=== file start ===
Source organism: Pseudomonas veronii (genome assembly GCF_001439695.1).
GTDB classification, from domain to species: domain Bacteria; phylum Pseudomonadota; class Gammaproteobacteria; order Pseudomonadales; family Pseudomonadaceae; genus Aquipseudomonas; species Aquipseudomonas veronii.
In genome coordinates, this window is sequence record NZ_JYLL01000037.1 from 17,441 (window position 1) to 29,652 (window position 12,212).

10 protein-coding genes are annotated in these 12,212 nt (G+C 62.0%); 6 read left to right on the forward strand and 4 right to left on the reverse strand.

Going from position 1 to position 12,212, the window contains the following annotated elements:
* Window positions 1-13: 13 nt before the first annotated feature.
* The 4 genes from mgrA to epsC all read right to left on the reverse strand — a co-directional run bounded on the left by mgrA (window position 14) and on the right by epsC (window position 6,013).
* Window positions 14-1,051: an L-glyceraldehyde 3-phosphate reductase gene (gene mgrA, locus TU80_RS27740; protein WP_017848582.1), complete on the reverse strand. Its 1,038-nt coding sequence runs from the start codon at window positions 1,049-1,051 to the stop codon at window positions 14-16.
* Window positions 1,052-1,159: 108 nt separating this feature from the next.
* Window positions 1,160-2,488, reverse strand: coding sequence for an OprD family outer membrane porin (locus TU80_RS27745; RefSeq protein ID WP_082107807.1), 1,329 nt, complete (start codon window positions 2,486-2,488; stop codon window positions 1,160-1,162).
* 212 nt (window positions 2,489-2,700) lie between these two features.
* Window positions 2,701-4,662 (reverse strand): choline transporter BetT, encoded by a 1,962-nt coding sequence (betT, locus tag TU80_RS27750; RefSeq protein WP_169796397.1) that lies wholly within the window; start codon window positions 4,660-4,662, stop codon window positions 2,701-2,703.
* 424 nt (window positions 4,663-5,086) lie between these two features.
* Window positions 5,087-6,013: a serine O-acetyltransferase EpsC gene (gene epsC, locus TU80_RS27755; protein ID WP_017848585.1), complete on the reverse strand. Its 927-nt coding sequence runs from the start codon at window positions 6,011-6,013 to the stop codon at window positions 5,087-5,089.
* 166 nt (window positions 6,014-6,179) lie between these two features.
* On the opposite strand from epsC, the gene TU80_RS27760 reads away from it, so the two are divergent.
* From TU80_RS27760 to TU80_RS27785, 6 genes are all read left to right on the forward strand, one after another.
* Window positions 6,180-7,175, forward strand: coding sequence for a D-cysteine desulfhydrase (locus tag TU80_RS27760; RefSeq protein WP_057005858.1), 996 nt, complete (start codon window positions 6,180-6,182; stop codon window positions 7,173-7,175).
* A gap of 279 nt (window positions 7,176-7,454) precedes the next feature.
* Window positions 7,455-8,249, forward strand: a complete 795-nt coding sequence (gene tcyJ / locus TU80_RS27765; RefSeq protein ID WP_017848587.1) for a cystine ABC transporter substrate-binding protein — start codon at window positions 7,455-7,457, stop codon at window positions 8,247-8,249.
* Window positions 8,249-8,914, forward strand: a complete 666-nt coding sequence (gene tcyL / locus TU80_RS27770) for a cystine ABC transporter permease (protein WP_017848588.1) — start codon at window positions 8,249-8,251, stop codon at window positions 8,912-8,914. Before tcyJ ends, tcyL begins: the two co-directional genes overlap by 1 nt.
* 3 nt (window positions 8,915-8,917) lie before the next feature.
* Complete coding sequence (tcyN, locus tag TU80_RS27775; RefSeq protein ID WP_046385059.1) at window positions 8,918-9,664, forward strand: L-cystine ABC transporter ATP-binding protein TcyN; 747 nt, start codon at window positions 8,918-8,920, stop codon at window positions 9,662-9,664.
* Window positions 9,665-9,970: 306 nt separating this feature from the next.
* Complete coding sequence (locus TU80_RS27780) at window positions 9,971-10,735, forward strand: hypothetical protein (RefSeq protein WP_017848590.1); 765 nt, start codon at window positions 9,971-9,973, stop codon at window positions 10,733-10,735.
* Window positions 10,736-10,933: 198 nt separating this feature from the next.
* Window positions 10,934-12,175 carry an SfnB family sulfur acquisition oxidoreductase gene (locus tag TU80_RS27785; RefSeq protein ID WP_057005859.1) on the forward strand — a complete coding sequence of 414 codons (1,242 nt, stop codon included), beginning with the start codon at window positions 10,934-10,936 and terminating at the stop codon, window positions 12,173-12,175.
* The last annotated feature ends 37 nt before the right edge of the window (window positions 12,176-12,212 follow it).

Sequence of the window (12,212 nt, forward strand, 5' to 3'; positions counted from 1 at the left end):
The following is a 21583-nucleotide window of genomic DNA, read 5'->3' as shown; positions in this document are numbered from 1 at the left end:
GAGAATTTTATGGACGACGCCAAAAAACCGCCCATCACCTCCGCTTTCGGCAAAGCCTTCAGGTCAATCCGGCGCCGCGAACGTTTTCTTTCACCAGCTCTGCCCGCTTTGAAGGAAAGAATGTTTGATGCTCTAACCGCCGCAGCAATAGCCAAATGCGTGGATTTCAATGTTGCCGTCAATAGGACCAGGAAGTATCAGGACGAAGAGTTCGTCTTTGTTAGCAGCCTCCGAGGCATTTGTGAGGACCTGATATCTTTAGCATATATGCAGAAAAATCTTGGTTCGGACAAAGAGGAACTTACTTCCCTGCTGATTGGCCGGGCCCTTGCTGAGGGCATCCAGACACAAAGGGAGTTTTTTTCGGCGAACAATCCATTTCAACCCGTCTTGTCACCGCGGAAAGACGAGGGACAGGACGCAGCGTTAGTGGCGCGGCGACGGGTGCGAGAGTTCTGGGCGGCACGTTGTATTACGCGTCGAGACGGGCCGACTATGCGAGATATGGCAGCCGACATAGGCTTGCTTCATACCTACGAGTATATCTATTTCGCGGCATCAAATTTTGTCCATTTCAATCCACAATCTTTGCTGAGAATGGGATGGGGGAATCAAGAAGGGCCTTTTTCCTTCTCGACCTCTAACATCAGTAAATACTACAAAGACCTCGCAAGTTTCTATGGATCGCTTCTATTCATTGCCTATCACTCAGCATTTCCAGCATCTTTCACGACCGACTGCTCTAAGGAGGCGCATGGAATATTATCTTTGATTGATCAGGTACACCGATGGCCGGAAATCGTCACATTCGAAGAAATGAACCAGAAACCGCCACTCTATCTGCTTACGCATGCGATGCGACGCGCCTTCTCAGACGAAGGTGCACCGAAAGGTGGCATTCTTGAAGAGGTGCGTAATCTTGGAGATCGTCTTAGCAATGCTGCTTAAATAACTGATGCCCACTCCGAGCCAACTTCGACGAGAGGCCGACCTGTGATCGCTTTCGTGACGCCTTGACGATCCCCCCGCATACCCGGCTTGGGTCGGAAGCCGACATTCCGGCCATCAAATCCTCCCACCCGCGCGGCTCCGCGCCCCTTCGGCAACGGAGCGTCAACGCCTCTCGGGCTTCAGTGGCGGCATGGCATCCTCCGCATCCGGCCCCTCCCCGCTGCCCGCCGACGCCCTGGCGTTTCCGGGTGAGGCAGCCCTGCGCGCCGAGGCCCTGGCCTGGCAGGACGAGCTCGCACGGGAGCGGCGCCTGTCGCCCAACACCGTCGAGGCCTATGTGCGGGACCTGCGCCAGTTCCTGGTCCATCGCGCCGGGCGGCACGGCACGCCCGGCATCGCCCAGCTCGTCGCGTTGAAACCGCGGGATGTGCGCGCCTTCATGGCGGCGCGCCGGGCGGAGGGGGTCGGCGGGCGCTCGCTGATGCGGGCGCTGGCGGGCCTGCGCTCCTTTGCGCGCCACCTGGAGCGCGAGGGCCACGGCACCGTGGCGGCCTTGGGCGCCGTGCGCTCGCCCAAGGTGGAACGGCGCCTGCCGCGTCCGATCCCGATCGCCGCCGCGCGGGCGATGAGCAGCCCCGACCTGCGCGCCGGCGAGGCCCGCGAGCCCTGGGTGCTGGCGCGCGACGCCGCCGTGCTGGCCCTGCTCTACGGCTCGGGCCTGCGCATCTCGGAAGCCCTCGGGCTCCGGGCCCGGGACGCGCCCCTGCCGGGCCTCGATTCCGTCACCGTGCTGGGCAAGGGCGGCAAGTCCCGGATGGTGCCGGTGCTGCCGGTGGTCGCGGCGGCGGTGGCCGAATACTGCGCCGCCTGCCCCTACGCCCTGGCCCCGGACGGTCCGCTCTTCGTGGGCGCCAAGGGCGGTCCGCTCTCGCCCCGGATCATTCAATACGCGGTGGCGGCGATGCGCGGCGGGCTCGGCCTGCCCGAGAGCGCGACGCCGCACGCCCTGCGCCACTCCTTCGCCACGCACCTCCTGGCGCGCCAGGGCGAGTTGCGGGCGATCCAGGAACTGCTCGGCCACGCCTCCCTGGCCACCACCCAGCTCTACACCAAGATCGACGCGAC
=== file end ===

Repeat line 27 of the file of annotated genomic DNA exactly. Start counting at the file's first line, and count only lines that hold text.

* Window positions 10,934-12,175 carry an SfnB family sulfur acquisition oxidoreductase gene (locus tag TU80_RS27785; RefSeq protein ID WP_057005859.1) on the forward strand — a complete coding sequence of 414 codons (1,242 nt, stop codon included), beginning with the start codon at window positions 10,934-10,936 and terminating at the stop codon, window positions 12,173-12,175.